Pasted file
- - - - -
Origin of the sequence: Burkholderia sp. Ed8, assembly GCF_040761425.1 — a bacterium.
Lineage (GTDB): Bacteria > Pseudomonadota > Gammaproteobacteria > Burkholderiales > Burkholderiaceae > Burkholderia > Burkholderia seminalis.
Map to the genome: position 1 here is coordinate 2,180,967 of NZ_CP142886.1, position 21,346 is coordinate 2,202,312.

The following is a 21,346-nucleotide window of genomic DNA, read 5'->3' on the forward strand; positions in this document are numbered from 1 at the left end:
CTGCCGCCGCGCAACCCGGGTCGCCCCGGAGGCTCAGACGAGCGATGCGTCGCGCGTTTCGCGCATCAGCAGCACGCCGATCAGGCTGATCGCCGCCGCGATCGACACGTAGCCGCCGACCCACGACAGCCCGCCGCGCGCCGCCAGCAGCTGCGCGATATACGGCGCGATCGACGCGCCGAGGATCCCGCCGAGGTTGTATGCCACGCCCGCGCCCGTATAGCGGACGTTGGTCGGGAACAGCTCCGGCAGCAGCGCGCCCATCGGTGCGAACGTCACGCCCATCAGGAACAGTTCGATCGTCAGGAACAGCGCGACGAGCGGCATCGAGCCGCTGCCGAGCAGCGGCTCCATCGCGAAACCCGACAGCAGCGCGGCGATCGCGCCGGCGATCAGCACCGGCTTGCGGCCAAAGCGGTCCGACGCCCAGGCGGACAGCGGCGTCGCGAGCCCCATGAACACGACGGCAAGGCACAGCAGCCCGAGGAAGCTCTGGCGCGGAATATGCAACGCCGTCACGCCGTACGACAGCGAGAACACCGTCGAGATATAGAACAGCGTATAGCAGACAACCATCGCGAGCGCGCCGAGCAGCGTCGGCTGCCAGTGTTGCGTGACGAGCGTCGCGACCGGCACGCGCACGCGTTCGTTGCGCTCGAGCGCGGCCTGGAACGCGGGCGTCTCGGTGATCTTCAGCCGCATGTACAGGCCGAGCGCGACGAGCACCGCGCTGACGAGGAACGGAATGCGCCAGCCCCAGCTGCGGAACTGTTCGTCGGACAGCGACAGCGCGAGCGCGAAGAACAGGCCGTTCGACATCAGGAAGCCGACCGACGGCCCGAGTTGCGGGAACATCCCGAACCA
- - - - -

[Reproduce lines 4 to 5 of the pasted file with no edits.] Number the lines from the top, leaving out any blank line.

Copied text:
The following is a 21,346-nucleotide window of genomic DNA, read 5'->3' on the forward strand; positions in this document are numbered from 1 at the left end:
CTGCCGCCGCGCAACCCGGGTCGCCCCGGAGGCTCAGACGAGCGATGCGTCGCGCGTTTCGCGCATCAGCAGCACGCCGATCAGGCTGATCGCCGCCGCGATCGACACGTAGCCGCCGACCCACGACAGCCCGCCGCGCGCCGCCAGCAGCTGCGCGATATACGGCGCGATCGACGCGCCGAGGATCCCGCCGAGGTTGTATGCCACGCCCGCGCCCGTATAGCGGACGTTGGTCGGGAACAGCTCCGGCAGCAGCGCGCCCATCGGTGCGAACGTCACGCCCATCAGGAACAGTTCGATCGTCAGGAACAGCGCGACGAGCGGCATCGAGCCGCTGCCGAGCAGCGGCTCCATCGCGAAACCCGACAGCAGCGCGGCGATCGCGCCGGCGATCAGCACCGGCTTGCGGCCAAAGCGGTCCGACGCCCAGGCGGACAGCGGCGTCGCGAGCCCCATGAACACGACGGCAAGGCACAGCAGCCCGAGGAAGCTCTGGCGCGGAATATGCAACGCCGTCACGCCGTACGACAGCGAGAACACCGTCGAGATATAGAACAGCGTATAGCAGACAACCATCGCGAGCGCGCCGAGCAGCGTCGGCTGCCAGTGTTGCGTGACGAGCGTCGCGACCGGCACGCGCACGCGTTCGTTGCGCTCGAGCGCGGCCTGGAACGCGGGCGTCTCGGTGATCTTCAGCCGCATGTACAGGCCGAGCGCGACGAGCACCGCGCTGACGAGGAACGGAATGCGCCAGCCCCAGCTGCGGAACTGTTCGTCGGACAGCGACAGCGCGAGCGCGAAGAACAGGCCGTTCGACATCAGGAAGCCGACCGACGGCCCGAGTTGCGGGAACATCCCGAACCA